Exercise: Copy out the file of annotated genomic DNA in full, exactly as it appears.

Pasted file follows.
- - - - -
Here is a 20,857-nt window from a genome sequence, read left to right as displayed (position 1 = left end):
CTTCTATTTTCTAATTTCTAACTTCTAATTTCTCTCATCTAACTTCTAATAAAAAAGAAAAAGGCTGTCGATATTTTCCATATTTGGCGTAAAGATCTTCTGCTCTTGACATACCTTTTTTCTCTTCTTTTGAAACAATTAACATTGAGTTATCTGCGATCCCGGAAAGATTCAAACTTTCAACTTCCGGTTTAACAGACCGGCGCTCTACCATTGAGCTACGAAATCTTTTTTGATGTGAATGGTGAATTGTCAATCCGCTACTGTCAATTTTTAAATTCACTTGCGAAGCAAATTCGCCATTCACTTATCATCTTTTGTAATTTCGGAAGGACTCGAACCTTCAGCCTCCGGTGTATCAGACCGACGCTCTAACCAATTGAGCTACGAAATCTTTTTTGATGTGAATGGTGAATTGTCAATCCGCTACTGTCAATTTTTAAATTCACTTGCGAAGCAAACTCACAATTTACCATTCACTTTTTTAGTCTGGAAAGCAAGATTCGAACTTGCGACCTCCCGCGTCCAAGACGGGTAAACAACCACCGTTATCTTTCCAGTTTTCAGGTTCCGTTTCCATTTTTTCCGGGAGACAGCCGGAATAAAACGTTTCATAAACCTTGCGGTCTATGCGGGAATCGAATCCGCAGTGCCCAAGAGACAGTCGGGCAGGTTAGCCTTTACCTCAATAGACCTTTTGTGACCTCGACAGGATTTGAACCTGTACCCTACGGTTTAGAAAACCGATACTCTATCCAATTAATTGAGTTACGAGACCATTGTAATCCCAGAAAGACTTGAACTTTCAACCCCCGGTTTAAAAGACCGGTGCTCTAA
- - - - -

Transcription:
Here is a 20,857-nt window from a genome sequence, read left to right as displayed (position 1 = left end):
CTTCTATTTTCTAATTTCTAACTTCTAATTTCTCTCATCTAACTTCTAATAAAAAAGAAAAAGGCTGTCGATATTTTCCATATTTGGCGTAAAGATCTTCTGCTCTTGACATACCTTTTTTCTCTTCTTTTGAAACAATTAACATTGAGTTATCTGCGATCCCGGAAAGATTCAAACTTTCAACTTCCGGTTTAACAGACCGGCGCTCTACCATTGAGCTACGAAATCTTTTTTGATGTGAATGGTGAATTGTCAATCCGCTACTGTCAATTTTTAAATTCACTTGCGAAGCAAATTCGCCATTCACTTATCATCTTTTGTAATTTCGGAAGGACTCGAACCTTCAGCCTCCGGTGTATCAGACCGACGCTCTAACCAATTGAGCTACGAAATCTTTTTTGATGTGAATGGTGAATTGTCAATCCGCTACTGTCAATTTTTAAATTCACTTGCGAAGCAAACTCACAATTTACCATTCACTTTTTTAGTCTGGAAAGCAAGATTCGAACTTGCGACCTCCCGCGTCCAAGACGGGTAAACAACCACCGTTATCTTTCCAGTTTTCAGGTTCCGTTTCCATTTTTTCCGGGAGACAGCCGGAATAAAACGTTTCATAAACCTTGCGGTCTATGCGGGAATCGAATCCGCAGTGCCCAAGAGACAGTCGGGCAGGTTAGCCTTTACCTCAATAGACCTTTTGTGACCTCGACAGGATTTGAACCTGTACCCTACGGTTTAGAAAACCGATACTCTATCCAATTAATTGAGTTACGAGACCATTGTAATCCCAGAAAGACTTGAACTTTCAACCCCCGGTTTAAAAGACCGGTGCTCTAA